There is a price to pay for driving electric cars. On the one hand, emissions will drop. On the other hand, as western consumers are cocooned in a bubble of guilt-free electric car motoring another story is being written, unseen. It is the usual story of poverty, struggle, and corruption. This is the currency of new green technology and requires one to be willfully ignorant of this Dickensian-era exploitation.
Tesla is among a group of high-profile tech companies being sued for the use of cobalt extracted from mines in Dr. Congo. The central African country produces 60 percent of the world’s supply of cobalt. The rare earth mineral is refined to produce lithium-ion batteries that not only power electric cars but also power smartphones, laptops, etc.
The International Rights Advocates is leading the class action lawsuit on behalf of 14 Congolese families. Tesla, Apple, Microsoft and Google are accused of having knowledge of cobalt – used in their products – has been extracted from mines where child labor is in use.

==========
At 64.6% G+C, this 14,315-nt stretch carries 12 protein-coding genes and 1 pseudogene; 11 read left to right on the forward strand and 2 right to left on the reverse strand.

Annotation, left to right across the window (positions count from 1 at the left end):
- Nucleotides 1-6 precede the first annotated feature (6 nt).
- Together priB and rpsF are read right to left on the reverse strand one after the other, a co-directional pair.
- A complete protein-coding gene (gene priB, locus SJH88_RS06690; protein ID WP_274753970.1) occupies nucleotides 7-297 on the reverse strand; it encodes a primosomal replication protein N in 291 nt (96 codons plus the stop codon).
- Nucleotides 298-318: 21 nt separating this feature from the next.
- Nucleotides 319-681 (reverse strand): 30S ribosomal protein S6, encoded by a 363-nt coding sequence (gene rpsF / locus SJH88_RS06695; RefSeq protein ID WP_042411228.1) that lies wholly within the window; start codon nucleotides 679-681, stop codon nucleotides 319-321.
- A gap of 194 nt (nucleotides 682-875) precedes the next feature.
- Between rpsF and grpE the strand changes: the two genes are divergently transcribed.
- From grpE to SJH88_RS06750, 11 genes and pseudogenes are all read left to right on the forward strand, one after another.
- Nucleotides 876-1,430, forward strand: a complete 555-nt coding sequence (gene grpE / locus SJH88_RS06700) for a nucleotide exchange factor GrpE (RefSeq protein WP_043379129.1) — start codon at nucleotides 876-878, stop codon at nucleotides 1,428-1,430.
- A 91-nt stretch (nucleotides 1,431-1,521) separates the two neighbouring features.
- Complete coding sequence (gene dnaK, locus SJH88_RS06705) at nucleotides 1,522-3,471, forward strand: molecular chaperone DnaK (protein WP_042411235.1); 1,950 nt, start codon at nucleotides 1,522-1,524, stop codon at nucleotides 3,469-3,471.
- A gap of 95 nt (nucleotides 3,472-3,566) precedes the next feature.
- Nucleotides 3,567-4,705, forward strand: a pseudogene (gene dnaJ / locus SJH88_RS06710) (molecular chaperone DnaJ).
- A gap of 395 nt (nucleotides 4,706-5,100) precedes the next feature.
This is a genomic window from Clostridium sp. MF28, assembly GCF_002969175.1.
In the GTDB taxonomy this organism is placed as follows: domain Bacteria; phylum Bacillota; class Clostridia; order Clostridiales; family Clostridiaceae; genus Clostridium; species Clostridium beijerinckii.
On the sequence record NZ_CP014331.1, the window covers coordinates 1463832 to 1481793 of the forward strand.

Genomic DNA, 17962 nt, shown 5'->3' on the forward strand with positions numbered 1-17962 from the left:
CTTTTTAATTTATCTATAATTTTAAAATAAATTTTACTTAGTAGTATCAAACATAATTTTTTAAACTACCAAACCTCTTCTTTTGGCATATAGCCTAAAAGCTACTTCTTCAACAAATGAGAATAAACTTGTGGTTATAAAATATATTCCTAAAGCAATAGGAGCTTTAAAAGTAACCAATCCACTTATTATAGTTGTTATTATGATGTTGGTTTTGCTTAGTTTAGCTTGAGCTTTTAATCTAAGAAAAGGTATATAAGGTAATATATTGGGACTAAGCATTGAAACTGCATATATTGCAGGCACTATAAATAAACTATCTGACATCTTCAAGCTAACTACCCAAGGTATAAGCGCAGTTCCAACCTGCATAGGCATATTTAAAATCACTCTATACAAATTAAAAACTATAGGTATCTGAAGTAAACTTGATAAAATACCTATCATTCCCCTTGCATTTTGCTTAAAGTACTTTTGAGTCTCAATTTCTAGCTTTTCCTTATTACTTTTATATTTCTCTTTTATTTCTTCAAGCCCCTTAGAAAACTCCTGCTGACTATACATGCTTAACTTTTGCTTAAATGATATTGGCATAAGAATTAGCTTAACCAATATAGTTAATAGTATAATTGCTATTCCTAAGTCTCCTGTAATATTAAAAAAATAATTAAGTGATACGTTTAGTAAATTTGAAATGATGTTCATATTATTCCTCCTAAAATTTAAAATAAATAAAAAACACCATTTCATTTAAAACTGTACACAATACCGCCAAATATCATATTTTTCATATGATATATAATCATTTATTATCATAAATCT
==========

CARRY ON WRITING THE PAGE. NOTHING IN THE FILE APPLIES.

The lawsuit has been filed in the US and accuses companies such as Tesla of having specific knowledge that child labor could be in use during the cobalt extraction process. The lawsuit argues that the associated tech companies did little to regulate their supply chains and therefore profited from exploitation.
Congolese families have accused Chinese mining companies, Zhejiang Huayou Cobalt and US mining giant Glencore of enforcing child labour. The companies own minefields in Dr. Congo where child miners are reported to have been buried alive or suffered injuries due to tunnel collapse.